The Agency of Coney’s Telephone is a playful invitation into a communal online space, says Robert Reid
The Agency of Coney has been a playful shadowy presence in British theatre and live art communities since the mid 2000s. Probably best known for their participatory theatre events such as A Small Town Anywhere, A Cat Escapes and Remote, the company has also presented the more intimate explorations of playful performance created by company director and founder Tassos Stevens.
The first of these I saw was Jimmy Stewart, when Stevens was in Melbourne in the early 2010s. I remember sitting in a boots upstairs at a city bar on a Monday night, listing to Stephens tell a rambling and surreal tale of an anthropologist from Mars named Jimmy Stewart, who stumbled from one misadventure to another in search of connection.
I remember the gentle inclusions of the audience: invitations to imagine ourselves in a particular scene, or to write notes that might be shared at a later stage, as well as kind of randomization in how the narrative was ordered, a process in which the audience might have been involved. I might be wrong about a lot of this – it feels like a lifetime ago – but I’d love more detail, if anybody remembers that show better than me.
Telephone follows similar lines of inquiry, but this time it’s conducted in the shared conceptual space of Zoom. Again, it is a solo work, with Stevens, who is sitting at a laptop – I’m guessing in the Coney offices in London – interacting with people dotted all over the world, from Kent to Edinburgh, Ljubljana to new New York. Everyone watches from their own rooms, a tessellation of faces.
Stevens invokes the thinnest veil of character in the role of the Operator who connects your call, as he conducts the business of the event and shepherdw us through it – running the exchange, rather than playing the role of an operator. We make calls by raising our hands in the view of the camera to get the operator’s attention and choosing any number of a list of Coney-related phone numbers, give our own phone number – a random set of numbers and letters generated by the simplest of magic coincidence games – and ask to be connected to one of the numbers in the Coney phone book. Stevens then connects the call, by telling us that’s what he’s doing, and reads a prerecorded message, which is a factoid about the telephone or a memory or thought about telecommunications.
I’m not convinced it’s purely random, as the dramaturgical structure of the event seems too satisfyingly to start and end with the same narrative and to place the participation parts of the night in the moments when we need to be shown how to play the game. It feels as if there are tent pegs of dramaturgy holding up a more randomizable canvas of play.
I don’t make any of the calls and I skip out of the interval/act two, where everyone shares drinks and stories about our experiences with telephones or anything else that we decide to talk about. It’s evening on that side of the world, so for them drinks and Zoom is much more relaxed and chatty than it is for me, with a mug of coffee and a grey dawn creeping in.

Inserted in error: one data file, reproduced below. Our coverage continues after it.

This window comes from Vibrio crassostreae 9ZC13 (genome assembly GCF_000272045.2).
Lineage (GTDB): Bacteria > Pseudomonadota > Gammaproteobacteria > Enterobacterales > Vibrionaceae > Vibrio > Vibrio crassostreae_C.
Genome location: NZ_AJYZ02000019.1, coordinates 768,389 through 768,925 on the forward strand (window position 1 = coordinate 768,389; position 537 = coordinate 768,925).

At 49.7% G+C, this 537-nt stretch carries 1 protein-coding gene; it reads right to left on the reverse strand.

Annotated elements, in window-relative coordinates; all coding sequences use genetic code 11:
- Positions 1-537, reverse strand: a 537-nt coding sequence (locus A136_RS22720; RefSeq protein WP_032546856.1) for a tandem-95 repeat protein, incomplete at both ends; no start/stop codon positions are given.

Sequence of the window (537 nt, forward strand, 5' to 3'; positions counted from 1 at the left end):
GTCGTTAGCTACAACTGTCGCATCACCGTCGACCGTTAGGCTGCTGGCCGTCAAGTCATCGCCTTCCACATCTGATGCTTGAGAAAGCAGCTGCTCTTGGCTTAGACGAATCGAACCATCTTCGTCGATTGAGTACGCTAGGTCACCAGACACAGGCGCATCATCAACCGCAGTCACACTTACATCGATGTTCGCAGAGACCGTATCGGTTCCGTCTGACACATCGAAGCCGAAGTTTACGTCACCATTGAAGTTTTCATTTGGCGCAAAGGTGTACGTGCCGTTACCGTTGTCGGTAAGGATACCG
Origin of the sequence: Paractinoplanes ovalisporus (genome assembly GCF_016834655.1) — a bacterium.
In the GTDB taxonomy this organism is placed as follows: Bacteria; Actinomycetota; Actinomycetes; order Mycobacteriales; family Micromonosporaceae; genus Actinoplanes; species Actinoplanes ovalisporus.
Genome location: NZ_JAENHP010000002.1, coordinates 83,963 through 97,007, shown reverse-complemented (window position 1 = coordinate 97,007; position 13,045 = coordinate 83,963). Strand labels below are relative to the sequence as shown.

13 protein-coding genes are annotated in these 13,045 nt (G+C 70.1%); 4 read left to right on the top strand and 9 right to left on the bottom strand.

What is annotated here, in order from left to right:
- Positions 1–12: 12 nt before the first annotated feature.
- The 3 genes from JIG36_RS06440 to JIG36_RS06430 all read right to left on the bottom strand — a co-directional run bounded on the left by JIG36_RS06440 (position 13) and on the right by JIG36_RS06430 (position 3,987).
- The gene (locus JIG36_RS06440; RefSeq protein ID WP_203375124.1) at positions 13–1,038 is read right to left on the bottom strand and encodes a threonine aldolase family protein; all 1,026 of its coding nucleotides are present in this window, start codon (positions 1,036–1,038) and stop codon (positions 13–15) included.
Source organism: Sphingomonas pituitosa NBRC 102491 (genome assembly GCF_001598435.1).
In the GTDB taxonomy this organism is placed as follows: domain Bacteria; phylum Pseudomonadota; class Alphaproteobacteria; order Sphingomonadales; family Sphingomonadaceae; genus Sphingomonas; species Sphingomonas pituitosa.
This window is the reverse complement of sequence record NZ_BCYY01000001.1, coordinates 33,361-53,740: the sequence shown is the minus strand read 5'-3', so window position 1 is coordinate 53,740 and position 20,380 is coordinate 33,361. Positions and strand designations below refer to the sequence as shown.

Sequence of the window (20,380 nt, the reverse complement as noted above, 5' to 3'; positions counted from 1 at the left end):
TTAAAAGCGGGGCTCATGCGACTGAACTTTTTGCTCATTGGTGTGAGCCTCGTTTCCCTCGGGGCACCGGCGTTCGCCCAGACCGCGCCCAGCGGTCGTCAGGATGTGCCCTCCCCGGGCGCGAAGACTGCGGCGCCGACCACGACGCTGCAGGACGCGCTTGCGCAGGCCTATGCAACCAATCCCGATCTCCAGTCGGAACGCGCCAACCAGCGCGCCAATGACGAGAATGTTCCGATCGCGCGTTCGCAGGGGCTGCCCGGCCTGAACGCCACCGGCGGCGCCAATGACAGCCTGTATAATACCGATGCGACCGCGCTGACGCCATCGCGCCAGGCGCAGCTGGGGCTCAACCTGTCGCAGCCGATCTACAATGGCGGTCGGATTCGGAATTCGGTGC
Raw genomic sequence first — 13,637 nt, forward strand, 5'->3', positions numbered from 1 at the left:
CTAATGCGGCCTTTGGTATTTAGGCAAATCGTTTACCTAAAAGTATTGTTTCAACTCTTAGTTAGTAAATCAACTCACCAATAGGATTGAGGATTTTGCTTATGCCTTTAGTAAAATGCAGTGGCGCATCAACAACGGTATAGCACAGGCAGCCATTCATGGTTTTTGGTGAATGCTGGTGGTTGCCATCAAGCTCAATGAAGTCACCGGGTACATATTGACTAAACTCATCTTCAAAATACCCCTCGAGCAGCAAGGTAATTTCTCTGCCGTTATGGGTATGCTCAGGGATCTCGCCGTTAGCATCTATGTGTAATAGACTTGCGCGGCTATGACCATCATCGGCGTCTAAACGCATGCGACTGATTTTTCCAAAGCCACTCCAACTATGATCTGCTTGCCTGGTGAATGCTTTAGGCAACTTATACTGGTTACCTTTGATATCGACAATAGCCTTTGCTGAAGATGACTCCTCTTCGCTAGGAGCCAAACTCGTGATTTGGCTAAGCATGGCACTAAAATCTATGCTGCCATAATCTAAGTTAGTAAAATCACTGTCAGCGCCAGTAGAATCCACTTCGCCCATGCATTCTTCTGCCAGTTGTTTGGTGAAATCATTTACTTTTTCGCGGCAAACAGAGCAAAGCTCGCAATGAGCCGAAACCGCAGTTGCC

What’s interesting is seeing how something like Telephone achieves something that we worry theatre – and particularly participatory theatre – will struggle to do in the post-pandemic world. Stevens introduces subtle alterations to social interactions, and then sets up simple rules of engagement so we can experience those alterations.
In this case, he builds an effortless agreement that raising our hands means ringing the exchange and even just having a phone number on that exchange – a truly international telecommunications network or subnetwork crafted by Stephens – that makes all of us participants, whether we make a call or not. Being in the Zoom matters as much as it does being in the room.
I felt the same sense at Moira Finucane’s Love Letters to Melbourne the other night, as Moira welcomed the Zoom audience with their cameras on into the room. It mattered that we were here together.
It’s probably easy to forget that the internet is a public space, that like a theatre it is a two-way medium where we can speak back to the art in real time. It doesn’t have to be broadcast one way like television: it can be hard and clear like glass, and it can also be opaque and porous, like a curtain. Even if we can’t physically reach out and touch each other, we can still make a thing together. We can be a rowdy cabaret audience or an old time international telecommunications network.
There will always be those who say that watching your laptop at home is nothing like being in a theatre with live people all around you, and in one sense they’re correct; these are phenomenologically very different experiences. But there’s more common territory between the theatre and the internet than there is between the internet and the television. We just need to reframe our thinking, and understand that a screen can be as interactive as a telephone.
Telephone, presented by the Agency of Coney over Zoom. Written and performed by Tassos Stevens. Forest Arts Centre, Hampshire. Next performance November 27. Bookings